That one is for a closed, constantly circulating system (fish pond).  I'd imagine that you'd need a bigger one for a one-way system, and that you'd want to match it to the gpm of the pump and the total daily flow (want to keep that water spinning in the tank so it can do its centrifugal magic).  Ideally a cone-bottom tank, but anything round might do for a test.  I'm imaging two 55 barrels stacked might work nicely, or maybe a 250g round tank.  Taller is better than wider, to a point.
 
pollinator
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My last foster ran there water for the farm a spring that came out of a hillside.  

We cut a 50 gallon drum down a bit and buried in a foot deep in the collection area and then suspended the water intake about halfway up through the side of the remaining barrel.  We then put a metal grate screen over the top of the barrel and dammed the water up to where it would just course over the top of the barrel and down in.  This kept junk out of the water and allowed any fines, mud or silt to settle out below the pipe that fed water to the house.  Over the pipe end we had an old soup can with nail holes put into it as a final screening process.

In 20 years the only issue we ever had was we had to go out and dig the muck out of the bottom of the barrel every other year or so to keep it from building up around the water pipe to the house.
 
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Steve Freeman wrote:

Joseph Lofthouse wrote:
Around here, the creek water is typically filtered before the pump. It's also common to make a little lagoon for the pump to sit in, so that the worst of the sediment settles out before it reaches the pump.  We tend to avoid pumping water when the creek is super dirty.



What methods are people using to filter water before the pump? It's a submersible pump so no intake hose.  I also would like to remove turbidity\sediment after the pump prior to storage tank.



Options
- Screen mesh acting as a water sieve.
- Porous block surround pool.
- Liquid Tornado/Cyclone Separator.  Lets water up into the pump and allows the dirty sludge fall below.
Here's one brand ... https://www.morrillinc.com/tornado-filter-irrigation-equipment
 
Steve Freeman
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I decided dealing with a submersible pump would be more difficult in my situation than a gas-powered pump so I returned it and got on semi-trash pump from Harbor Freight. Super great reviews.  No I'll just have to attach the intake hose to a 5 gallon bucket float and should be good. It has almost triple the output also. Now I still need to come up with a way to filter turbidity etc after the pump.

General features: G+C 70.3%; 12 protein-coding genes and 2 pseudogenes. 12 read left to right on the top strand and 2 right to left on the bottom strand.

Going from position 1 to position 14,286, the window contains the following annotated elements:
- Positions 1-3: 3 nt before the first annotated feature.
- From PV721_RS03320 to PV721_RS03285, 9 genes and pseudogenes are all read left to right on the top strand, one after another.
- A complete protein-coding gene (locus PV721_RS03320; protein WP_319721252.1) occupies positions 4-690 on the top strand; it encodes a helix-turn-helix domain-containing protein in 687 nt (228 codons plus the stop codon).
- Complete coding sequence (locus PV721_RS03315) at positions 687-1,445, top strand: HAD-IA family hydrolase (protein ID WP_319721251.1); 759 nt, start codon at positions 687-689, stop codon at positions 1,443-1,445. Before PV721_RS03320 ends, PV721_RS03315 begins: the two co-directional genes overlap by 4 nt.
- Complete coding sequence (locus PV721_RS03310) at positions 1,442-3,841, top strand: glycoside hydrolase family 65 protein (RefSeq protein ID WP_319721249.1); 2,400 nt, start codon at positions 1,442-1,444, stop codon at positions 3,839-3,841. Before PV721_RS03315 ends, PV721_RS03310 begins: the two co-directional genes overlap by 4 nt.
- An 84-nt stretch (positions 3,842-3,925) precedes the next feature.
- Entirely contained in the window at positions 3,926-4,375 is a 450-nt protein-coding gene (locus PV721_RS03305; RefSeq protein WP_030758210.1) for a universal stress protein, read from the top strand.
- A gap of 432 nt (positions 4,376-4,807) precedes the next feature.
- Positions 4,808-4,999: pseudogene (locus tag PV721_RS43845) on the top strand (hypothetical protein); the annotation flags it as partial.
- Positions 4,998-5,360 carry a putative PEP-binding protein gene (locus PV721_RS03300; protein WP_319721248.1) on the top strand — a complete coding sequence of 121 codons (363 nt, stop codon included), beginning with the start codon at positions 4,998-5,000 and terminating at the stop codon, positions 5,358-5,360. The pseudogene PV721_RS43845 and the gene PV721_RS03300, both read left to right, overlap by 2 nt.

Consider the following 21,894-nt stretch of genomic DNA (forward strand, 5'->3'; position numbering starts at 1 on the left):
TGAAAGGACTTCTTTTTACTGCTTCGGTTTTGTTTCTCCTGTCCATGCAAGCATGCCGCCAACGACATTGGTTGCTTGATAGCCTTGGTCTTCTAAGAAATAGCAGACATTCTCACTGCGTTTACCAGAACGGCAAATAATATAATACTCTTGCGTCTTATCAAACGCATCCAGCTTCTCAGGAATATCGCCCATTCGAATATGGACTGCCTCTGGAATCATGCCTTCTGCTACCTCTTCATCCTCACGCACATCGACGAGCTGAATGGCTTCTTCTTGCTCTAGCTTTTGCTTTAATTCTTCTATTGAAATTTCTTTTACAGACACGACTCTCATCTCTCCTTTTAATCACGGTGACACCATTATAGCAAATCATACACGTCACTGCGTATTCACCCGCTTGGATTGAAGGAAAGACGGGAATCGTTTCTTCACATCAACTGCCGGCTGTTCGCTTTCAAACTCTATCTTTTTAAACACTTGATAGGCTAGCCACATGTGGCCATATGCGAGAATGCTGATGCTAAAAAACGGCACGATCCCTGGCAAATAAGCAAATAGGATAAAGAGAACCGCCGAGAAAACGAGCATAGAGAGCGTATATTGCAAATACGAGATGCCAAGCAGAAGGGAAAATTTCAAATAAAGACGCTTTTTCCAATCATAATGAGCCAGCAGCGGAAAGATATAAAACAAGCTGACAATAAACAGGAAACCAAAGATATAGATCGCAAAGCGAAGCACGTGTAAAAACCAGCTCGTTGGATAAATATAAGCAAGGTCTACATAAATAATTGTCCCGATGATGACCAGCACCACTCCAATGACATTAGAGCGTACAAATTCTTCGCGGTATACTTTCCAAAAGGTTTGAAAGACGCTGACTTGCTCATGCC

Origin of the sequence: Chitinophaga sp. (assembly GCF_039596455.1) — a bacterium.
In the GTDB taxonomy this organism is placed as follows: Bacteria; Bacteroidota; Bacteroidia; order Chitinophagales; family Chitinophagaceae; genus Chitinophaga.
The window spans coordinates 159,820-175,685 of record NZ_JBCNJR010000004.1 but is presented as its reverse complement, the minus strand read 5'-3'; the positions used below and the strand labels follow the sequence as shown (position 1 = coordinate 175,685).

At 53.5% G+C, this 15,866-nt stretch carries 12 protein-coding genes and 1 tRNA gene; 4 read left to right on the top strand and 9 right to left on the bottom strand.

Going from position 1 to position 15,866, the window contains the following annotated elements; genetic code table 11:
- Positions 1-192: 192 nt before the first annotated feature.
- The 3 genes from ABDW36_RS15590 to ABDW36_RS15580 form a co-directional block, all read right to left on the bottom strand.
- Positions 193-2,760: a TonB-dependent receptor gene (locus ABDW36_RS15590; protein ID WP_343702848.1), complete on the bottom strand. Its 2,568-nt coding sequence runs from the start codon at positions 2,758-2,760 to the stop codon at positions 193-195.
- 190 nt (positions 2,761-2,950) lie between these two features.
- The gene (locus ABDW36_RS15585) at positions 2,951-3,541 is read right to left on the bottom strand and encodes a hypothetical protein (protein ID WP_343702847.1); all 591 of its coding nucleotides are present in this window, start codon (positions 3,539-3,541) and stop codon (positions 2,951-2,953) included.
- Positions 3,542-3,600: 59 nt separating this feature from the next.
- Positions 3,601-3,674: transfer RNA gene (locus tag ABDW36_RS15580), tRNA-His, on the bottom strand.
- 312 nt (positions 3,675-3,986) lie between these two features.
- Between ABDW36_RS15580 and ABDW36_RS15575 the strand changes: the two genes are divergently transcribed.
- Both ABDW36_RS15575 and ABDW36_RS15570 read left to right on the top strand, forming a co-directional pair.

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I used to use 55 gall drum with a 4 inch pvc pipe in the middle filled with gravel  top fed the water and had it upflow to the exit pipe to the main tank
 
Timothy Brennan
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Should have been a little more specific what you are going to build is a upflow filter like what they use for Kio ponds I built mine 4 inch pvc in the center holes at the bottom of the pipe I put a 2 inch  gate valve at the bottom for clean out The top of the plastic drum I put six inches off the bottom supported with a pvc frame and drilled lot of holes just smaller then the gravel I was using. I fill the drum up six inches from the rim, I attached my outlet pipe at the top.  The barrel was mounted higher than my tank so it gravity fed to the main tank. water runs down the 4 inch center pipe and has to up flow through the gravel leaving the crap at the bottom.  This can also be done with sand for finer filtration but may slow the output some. The only maintenance was stir the gravel rinse and drain from the valve you installed at the bottom.